Peer support for people living with HIV: A scoping review


Peer support for people living with HIV has gained increasing traction and is considered a way to take an active role in self-management. The existing research examining peer support interventions has reported promising evidence of the benefits of peer support. The purpose of our scoping review was to describe research on peer support for people living with HIV. We included 53 studies and sorted them into analytic categories and conducted descriptive analyses. The studies that were published between November/December 2000 and May 2021, had a range of study designs and heterogeneous priority groups, and included 20,657 participants from 16 countries. We identified 43 evaluations of the effect of peer support and 10 evaluations of implementation, process, feasibility, cost of peer support. We also categorized peer support by key functions, finding that the most common key functions were linkage to clinical care and community resources and assistance in daily management, with only one study directly related to chronic care. There is growing research interest in peer support for people living with HIV, particularly in high-income countries and related to the evaluation of effects. The revealed gaps of prioritized functions of peer support have implications for further research. Further focus on interventions addressing secondary prevention related to noncommunicable diseases as part of a care package is recommended to meet people’s needs and preferences and increase self-management related to a chronic lifelong condition.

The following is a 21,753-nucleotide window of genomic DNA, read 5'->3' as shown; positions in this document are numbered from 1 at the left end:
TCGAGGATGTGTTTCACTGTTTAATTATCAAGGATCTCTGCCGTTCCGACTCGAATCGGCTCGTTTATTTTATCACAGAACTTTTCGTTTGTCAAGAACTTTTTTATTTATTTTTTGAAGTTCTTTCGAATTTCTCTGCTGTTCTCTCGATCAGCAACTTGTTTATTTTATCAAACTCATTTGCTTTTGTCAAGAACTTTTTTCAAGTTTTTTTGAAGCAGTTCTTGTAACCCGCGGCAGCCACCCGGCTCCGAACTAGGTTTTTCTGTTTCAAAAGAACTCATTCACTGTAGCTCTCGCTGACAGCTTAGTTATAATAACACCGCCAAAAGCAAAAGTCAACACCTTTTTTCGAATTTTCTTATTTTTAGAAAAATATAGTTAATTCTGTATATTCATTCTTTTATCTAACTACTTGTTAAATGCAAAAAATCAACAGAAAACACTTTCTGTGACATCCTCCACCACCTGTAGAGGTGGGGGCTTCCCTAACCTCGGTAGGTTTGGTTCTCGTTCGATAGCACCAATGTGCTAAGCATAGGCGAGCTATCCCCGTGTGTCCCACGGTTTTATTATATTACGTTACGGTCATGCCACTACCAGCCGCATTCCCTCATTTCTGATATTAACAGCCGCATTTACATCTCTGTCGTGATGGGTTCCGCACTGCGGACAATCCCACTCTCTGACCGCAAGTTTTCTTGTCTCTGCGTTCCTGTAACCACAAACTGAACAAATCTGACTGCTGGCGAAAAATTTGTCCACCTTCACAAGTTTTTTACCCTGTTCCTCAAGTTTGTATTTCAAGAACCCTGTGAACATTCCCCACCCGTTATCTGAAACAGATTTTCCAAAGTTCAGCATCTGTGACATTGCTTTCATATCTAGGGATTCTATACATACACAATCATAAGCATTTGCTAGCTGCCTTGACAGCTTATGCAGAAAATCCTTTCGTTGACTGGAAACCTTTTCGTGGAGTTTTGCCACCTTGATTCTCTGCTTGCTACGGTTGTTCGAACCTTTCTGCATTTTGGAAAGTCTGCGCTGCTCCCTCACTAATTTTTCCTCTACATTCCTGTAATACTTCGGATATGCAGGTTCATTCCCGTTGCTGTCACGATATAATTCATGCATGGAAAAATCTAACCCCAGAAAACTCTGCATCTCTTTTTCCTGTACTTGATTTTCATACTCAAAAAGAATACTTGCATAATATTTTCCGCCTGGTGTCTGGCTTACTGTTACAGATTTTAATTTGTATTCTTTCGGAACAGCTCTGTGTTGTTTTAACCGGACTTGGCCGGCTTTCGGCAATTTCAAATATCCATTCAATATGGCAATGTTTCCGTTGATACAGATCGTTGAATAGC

Øgård-Repål A, Berg RC, Fossum F




  • Epidemiology and Determinants of Health
    • Determinants of Health
  • Determinants of Health
    • Social support
  • Population(s)
    • General HIV+ population


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